Amid raucous references to Rasputin, Romper Room and Desmond Tutu, Coatesville [Pennsylvania] City Council has plugged a multimillion-dollar hemorrhage of legal fees, ending a seven-year eminent-domain dispute with the Saha family.
Late Monday night - after a council meeting punctuated by discord, impassioned pleas for unity, and more discord - four council members signed a settlement agreement with Dick and Nancy Saha, owners of a 48-acre homestead and horse farm in Valley Township.
Amy Saha, the couple's daughter, responded tearfully to the 4-3 vote.
"I just want to thank every one of you," she said to council members and the standing-room-only crowd. "I hope this finally puts an end to this ordeal for my parents."
Council member Patsy Ray sought and received a round of applause for the Sahas.
"I thank God this is over and hope it doesn't happen to another person," Ray said.
Since 2000, the Sahas have battled Coatesville's effort to reach beyond its border and condemn up to 42 acres of their land for five holes of a municipal golf course. The course was planned as part of a $60 million recreation complex - an effort to revitalize the city of about 11,000 residents in western Chester County.
The resolution, which calls for five payments totaling $227,000, grants the city an easement to use five acres of the Sahas' land along an old railroad bed, likely as part of a hiking trail.
Dick Saha said the payments will not cover his legal costs, which topped $300,000. Legal fees for the city hit $3.5 million, according to city records.
The condemnation, viewed by many as an unjust but legal land grab, sparked outrage within and outside the city.
Saha and his supporters urged voters to speak through the ballot box and helped get opponents of the golf course plan elected in 2003 and 2005.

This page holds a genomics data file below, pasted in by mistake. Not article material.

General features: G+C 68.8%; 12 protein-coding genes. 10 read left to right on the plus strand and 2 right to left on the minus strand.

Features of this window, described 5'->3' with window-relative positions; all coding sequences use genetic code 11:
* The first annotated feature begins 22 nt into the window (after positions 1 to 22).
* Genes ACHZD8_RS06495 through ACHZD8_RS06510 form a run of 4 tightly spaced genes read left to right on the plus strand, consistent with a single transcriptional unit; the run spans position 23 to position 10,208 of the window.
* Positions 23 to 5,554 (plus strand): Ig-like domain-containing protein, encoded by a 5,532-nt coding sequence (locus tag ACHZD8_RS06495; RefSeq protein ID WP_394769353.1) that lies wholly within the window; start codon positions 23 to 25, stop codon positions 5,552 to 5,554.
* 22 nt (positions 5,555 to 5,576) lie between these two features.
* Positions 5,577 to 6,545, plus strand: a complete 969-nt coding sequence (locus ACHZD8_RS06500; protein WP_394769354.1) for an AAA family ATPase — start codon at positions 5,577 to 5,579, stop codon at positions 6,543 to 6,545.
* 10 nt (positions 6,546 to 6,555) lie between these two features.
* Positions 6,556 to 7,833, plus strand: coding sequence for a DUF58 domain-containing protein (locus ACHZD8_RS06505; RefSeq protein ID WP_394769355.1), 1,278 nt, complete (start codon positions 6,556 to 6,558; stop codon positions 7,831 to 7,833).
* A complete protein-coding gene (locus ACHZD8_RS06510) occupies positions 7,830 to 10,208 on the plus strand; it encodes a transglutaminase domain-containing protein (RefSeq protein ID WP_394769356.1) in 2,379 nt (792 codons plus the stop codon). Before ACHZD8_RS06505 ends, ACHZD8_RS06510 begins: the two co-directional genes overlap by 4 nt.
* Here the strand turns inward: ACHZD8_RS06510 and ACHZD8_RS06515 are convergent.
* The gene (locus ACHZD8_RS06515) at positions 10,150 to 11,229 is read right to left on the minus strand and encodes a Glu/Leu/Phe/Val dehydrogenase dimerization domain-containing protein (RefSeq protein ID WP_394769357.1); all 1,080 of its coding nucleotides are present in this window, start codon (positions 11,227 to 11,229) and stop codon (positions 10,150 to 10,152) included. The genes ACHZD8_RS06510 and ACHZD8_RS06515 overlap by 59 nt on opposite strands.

Now Saha believes the voter backlash has backfired, resulting in two polarizing groups. One, dubbed the block of four, consists of Council President Kareem Johnson, Robin Scott, Ray, and Kurt Schenk; the other is made up of Martin Eggleston, Ed Simpson, and Stephanie Smith-Dowridge
On Monday night, disagreements began even before the meeting as rival citizens' groups jockeyed outside City Hall and in the lobby to display placards promoting or dissing one of the two council factions.
Once the meeting began, clashes erupted over whether the signs could be displayed in council chambers and whether public comments could be limited to citizens of the city.
After Johnson ruled that signs could not be held up and that any Pennsylvania citizen could speak, council members continued sniping over multiple issues, including the alleged secret swearing-in of Harry G. Walker III, the new city manager, and the lack of municipal experience of Andrew G. Lehr, the new city solicitor.
But the council's primary topic was its own squabbling, which was periodically interrupted.
Several people lauded the tenure of departing Police Chief Dominick P. Bellizzie, whose last meeting included the eviction of a group of defiant sign-wavers. And Walker's announcement that benefactors had offered a bailout so the city could open its pools this summer produced cheers.
Then the finger-pointing resumed, motivating one spectator's loud whisper:
"It's a shame that adults are acting like this," he said.
Nearby heads nodded in a rare moment of agreement.
Philadelphia Inquirer: www.philly.com